Short-Term Response of Hip Mobilizations and Exercise in Individuals With Chronic Low Back Pain: A Case Series

Document Type

Peer-Reviewed Article

Publication Date



Physical Therapy


Study design: A case series of consecutive patients with chronic low back pain. Background and purpose: In patients with chronic low back pain (CLBP), the importance of impairments at the hip joints is unclear. However, it has been postulated that impairments at the hip joints may contribute to CLBP. The purpose of this case series was to investigate the short-term outcomes in patients with CLBP managed with impairment-based manual therapy and exercise directed at the hip joints. Methods: Eight consecutive patients (mean age: 43.9 years) with a primary report of CLBP (>6 months) without radiculopathy were treated with a standardized approach of manual physical therapy and exercise directed at bilateral hip impairments for a total of three sessions over approximately 1 week. At initial examination, all patients completed a numeric rating pain scale (NPRS), Oswestry disability index (ODI), fear-avoidance beliefs questionnaire (FABQ), and patient-specific functional scale (PSFS). At the second and third treatment sessions, each patient completed all outcome measures as well as the Global Rating of Change (GROC). Results: Five of the eight (62.5%) patients reported 'moderately better' or higher (> + 4) on the GROC at the third session, indicating a moderate improvement in self-reported symptoms. These five individuals also experienced a 24.4% reduction in ODI scores. Discussion: This case series suggests that an impairment-based approach directed at the hip joints may lead to improvements in pain, function, and disability in patients with CLBP. A neurophysiologic mechanism may be a plausible explanation regarding the clinical outcomes of this study. A larger, well-controlled trial is needed to determine the potential effectiveness of this approach with patients with CLBP.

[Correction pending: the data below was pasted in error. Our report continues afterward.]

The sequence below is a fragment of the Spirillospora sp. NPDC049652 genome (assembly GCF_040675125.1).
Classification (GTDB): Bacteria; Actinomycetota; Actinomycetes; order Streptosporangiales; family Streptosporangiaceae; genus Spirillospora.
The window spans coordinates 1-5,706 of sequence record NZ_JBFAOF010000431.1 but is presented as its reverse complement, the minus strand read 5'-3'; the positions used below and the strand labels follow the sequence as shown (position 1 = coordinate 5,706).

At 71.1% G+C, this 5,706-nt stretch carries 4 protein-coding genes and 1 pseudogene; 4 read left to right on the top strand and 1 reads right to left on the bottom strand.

Journal of Manual and Manipulative Therapy